Several studies have shown that CD4+ T cells also play a critical role in the development of a therapeutic antitumor immune response (810). In addition, CD4+ T cells are essential for generating CD8+ T memory cells (11,12). Therefore, autologous tumor tissue surgically removed from a patient should be suitable to use as a source of cancer vaccine for suppressing tumor recurrence in the patient, because, unlike peptide-based vaccines, tumor cells should contain all potential MHC class I and MHC class II epitopes capable of stimulating CD8+ and CD4+ T cells, respectively. However, in some experiments, when tumor lysates were employed as vaccines, dendritic cells (DCs) often failed to function efficiently in tumor-bearing hosts due to pronounced immune suppression (1315). Tumor cells are also known to alter expression of DC cell-surface molecules (e.g., MHC class II, CD116), decrease migration to draining lymph nodes and suppress cytokine release (1618). Therefore, development of a new effective adjuvant that will improve the effectiveness of a cancer vaccine based on tumor lysates and stimulate Th1-type antitumor immunity represents a potential new therapeutic tool to prevent tumor recurrence.

Baculovirus Autographa californica multiple nuclear polyhedrosis virus, which has a 130-kb double-stranded circular DNA genome, is pathogenic for insects of Lepidoptera. Baculovirus has been widely used as a biopesticide (19,20) and as a tool in recombinant protein-expression systems (21,22). The virus can infect a range of mammalian cell types, but it does not replicate in the cells; this property leads to recombinant baculoviruses with a mammalian expression promoter that can be used as a tool for gene therapy (2327). It was recently shown that baculovirus strongly stimulated the production of cytokines such as type I interferon, tumor necrosis factor-α and interleukin (IL)-1 in mammalian cells (28,29). It was also demonstrated that intravenous injection of mice with baculovirus markedly activated natural killer (NK) cells, resulting in the induction of antitumor immunity (30). In addition, intratumoral inoculation with DCs that were stimulated in vitro with baculovirus suppressed tumor growth in mouse models (31,32). These reports indicate that baculovirus efficiently activates innate immunity in mice. The next step in the study of the baculovirus adjuvant effect is to investigate whether or not baculovirus-stimulated innate immunity can lead to the induction of antigen-specific acquired immunity.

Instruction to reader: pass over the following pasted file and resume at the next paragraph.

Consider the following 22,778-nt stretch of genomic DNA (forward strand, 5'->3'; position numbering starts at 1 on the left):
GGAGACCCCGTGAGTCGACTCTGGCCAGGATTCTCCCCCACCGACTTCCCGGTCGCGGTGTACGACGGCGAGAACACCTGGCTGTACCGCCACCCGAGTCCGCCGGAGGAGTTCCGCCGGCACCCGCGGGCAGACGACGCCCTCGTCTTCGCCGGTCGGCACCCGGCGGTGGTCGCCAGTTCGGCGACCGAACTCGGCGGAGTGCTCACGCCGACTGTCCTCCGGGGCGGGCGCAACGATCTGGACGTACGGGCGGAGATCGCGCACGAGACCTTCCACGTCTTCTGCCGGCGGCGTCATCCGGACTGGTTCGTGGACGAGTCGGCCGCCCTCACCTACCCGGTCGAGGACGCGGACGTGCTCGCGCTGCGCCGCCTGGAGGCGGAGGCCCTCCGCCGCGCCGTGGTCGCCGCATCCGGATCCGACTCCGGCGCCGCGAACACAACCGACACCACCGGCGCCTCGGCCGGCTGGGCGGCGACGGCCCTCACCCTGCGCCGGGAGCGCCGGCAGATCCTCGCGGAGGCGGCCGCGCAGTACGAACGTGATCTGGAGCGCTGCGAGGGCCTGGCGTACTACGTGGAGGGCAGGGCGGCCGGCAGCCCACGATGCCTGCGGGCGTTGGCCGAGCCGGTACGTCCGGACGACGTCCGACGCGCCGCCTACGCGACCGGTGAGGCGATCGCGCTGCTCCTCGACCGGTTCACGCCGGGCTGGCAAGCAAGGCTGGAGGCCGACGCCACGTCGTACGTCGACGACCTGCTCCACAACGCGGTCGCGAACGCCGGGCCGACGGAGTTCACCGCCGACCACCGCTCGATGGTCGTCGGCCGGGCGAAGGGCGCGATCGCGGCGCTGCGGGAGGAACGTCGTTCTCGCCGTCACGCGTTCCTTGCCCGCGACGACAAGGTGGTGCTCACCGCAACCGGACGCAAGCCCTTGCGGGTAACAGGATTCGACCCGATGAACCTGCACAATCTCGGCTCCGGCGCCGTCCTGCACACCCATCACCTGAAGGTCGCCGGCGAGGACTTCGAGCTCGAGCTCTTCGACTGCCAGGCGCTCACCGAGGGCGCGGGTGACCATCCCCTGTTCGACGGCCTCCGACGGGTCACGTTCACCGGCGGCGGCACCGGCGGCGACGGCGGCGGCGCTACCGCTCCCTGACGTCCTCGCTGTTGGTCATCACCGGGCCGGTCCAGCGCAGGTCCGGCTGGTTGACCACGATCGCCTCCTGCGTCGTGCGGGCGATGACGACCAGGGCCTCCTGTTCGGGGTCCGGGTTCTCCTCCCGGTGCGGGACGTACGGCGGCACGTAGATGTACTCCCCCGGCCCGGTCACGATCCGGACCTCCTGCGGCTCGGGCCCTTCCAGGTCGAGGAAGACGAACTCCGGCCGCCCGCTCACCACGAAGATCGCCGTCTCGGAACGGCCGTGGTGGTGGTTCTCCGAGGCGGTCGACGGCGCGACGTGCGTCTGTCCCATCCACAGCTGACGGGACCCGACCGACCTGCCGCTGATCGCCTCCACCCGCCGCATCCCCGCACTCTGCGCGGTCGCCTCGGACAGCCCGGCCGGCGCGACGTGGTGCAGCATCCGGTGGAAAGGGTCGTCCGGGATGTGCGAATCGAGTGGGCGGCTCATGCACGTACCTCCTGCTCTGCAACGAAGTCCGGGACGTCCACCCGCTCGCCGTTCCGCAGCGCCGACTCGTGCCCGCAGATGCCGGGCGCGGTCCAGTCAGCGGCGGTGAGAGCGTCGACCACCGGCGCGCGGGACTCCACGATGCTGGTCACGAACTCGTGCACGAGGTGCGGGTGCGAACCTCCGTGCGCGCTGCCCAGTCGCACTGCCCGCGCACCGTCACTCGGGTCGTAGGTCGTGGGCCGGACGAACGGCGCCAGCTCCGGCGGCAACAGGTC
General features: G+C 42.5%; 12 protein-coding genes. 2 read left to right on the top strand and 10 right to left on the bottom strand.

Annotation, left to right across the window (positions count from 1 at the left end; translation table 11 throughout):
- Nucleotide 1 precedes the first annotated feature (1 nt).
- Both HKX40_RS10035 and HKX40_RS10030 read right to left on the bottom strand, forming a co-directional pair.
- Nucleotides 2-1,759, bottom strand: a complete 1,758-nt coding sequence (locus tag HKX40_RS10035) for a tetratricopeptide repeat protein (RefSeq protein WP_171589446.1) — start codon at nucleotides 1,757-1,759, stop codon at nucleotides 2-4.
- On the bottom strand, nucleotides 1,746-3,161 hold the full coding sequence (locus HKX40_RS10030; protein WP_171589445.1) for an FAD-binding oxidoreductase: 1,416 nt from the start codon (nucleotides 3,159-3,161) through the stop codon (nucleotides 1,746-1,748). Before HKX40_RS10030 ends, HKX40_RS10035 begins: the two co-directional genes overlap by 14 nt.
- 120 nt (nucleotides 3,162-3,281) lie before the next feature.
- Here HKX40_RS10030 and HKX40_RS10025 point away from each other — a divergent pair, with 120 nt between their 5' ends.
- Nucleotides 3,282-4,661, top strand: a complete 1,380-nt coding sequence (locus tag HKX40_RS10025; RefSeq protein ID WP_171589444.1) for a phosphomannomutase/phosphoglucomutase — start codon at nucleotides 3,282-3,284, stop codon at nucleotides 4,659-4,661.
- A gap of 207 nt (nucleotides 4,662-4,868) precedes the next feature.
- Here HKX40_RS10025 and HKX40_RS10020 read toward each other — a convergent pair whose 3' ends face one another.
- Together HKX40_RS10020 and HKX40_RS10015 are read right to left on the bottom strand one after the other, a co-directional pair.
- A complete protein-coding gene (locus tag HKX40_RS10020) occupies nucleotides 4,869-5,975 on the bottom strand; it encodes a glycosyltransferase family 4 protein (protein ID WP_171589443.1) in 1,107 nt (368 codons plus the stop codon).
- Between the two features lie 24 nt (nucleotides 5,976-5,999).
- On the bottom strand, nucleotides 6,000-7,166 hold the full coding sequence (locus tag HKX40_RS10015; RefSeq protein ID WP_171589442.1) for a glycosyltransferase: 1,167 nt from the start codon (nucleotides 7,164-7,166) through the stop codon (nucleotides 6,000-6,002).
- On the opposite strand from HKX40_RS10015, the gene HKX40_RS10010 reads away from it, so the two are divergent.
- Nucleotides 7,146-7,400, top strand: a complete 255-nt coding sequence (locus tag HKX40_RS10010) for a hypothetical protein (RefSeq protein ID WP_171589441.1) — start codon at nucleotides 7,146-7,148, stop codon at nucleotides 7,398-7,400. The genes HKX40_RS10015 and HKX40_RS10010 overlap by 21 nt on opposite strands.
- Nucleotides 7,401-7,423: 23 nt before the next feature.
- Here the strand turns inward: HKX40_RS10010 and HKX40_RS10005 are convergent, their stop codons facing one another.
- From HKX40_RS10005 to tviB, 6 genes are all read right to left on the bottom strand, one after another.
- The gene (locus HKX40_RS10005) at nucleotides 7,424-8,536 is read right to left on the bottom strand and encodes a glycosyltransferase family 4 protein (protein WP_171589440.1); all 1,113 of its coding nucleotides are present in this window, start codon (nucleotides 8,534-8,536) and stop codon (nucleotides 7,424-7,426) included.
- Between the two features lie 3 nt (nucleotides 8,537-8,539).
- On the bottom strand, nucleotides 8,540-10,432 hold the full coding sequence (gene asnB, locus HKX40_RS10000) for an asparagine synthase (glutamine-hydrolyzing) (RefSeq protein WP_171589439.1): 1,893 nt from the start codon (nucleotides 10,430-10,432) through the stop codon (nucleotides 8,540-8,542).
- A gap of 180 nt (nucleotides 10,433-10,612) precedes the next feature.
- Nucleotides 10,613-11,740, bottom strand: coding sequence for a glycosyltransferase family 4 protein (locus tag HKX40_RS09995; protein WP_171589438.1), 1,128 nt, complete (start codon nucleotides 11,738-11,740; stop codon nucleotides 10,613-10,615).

In the present study, we focus on the feasibility of baculovirus as an adjuvant for cancer immunotherapy. We prepared a tumor vaccine consisting of baculovirus and tumor cell lysate and examined whether or not intradermal (i.d.) inoculation with the combined baculovirus and tumor cell lysate vaccine effectively induces tumor-specific acquired immunity in a mouse model.

Materials and methods

Mice and cell lines

Four-week-old female BALB/c mice (Nippon SLC, Shizuoka, Japan) were used in a P2 level animal facility at Chiba Institute of Technology, Chiba, Japan. The study was conducted in the experimental animal area under the guidance of an institutional committee for biosafety and animal experiments. Spodoptera frugiperda (Sf-9) cells were cultured at 28°C in Sf-900 II medium (Invitrogen, Carlsbad, CA, USA). CT26 murine colon carcinoma cell line was purchased from American Type Culture Collection (ATCC; Manassas, VA, USA) and maintained in RPMI-1640 (Wako Pure Chemical Industries, Osaka, Japan) supplemented with 10% fetal calf serum (Invitrogen), 100 U/ml penicillin and 100 μg/ml streptomycin (Sigma-Aldrich, St. Louis, MO, USA).